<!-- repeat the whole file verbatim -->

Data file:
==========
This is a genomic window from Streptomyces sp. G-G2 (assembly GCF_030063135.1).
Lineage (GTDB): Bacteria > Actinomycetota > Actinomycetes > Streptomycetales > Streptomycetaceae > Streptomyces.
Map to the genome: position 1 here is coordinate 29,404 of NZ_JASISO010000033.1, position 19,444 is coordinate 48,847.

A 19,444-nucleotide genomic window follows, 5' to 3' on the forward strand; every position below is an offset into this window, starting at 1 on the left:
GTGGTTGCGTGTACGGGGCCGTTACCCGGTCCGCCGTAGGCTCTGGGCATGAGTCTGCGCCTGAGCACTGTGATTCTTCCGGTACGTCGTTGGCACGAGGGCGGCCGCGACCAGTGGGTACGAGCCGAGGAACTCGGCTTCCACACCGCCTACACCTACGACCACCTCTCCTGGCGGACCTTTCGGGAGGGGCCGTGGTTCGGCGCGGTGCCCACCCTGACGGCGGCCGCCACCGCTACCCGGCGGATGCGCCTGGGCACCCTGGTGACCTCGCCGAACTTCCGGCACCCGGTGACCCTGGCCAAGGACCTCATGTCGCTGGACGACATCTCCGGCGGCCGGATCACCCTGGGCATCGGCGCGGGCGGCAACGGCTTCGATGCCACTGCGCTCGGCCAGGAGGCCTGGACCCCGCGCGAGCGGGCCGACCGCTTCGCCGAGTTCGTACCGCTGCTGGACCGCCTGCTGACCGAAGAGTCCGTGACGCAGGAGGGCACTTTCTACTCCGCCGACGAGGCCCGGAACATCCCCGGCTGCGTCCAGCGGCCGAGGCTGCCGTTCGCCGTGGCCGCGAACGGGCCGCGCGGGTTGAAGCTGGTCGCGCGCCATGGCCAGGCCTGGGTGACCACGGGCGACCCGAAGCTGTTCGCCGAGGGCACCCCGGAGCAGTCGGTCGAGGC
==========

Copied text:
This is a genomic window from Streptomyces sp. G-G2 (assembly GCF_030063135.1).
Lineage (GTDB): Bacteria > Actinomycetota > Actinomycetes > Streptomycetales > Streptomycetaceae > Streptomyces.
Map to the genome: position 1 here is coordinate 29,404 of NZ_JASISO010000033.1, position 19,444 is coordinate 48,847.

A 19,444-nucleotide genomic window follows, 5' to 3' on the forward strand; every position below is an offset into this window, starting at 1 on the left:
GTGGTTGCGTGTACGGGGCCGTTACCCGGTCCGCCGTAGGCTCTGGGCATGAGTCTGCGCCTGAGCACTGTGATTCTTCCGGTACGTCGTTGGCACGAGGGCGGCCGCGACCAGTGGGTACGAGCCGAGGAACTCGGCTTCCACACCGCCTACACCTACGACCACCTCTCCTGGCGGACCTTTCGGGAGGGGCCGTGGTTCGGCGCGGTGCCCACCCTGACGGCGGCCGCCACCGCTACCCGGCGGATGCGCCTGGGCACCCTGGTGACCTCGCCGAACTTCCGGCACCCGGTGACCCTGGCCAAGGACCTCATGTCGCTGGACGACATCTCCGGCGGCCGGATCACCCTGGGCATCGGCGCGGGCGGCAACGGCTTCGATGCCACTGCGCTCGGCCAGGAGGCCTGGACCCCGCGCGAGCGGGCCGACCGCTTCGCCGAGTTCGTACCGCTGCTGGACCGCCTGCTGACCGAAGAGTCCGTGACGCAGGAGGGCACTTTCTACTCCGCCGACGAGGCCCGGAACATCCCCGGCTGCGTCCAGCGGCCGAGGCTGCCGTTCGCCGTGGCCGCGAACGGGCCGCGCGGGTTGAAGCTGGTCGCGCGCCATGGCCAGGCCTGGGTGACCACGGGCGACCCGAAGCTGTTCGCCGAGGGCACCCCGGAGCAGTCGGTCGAGGC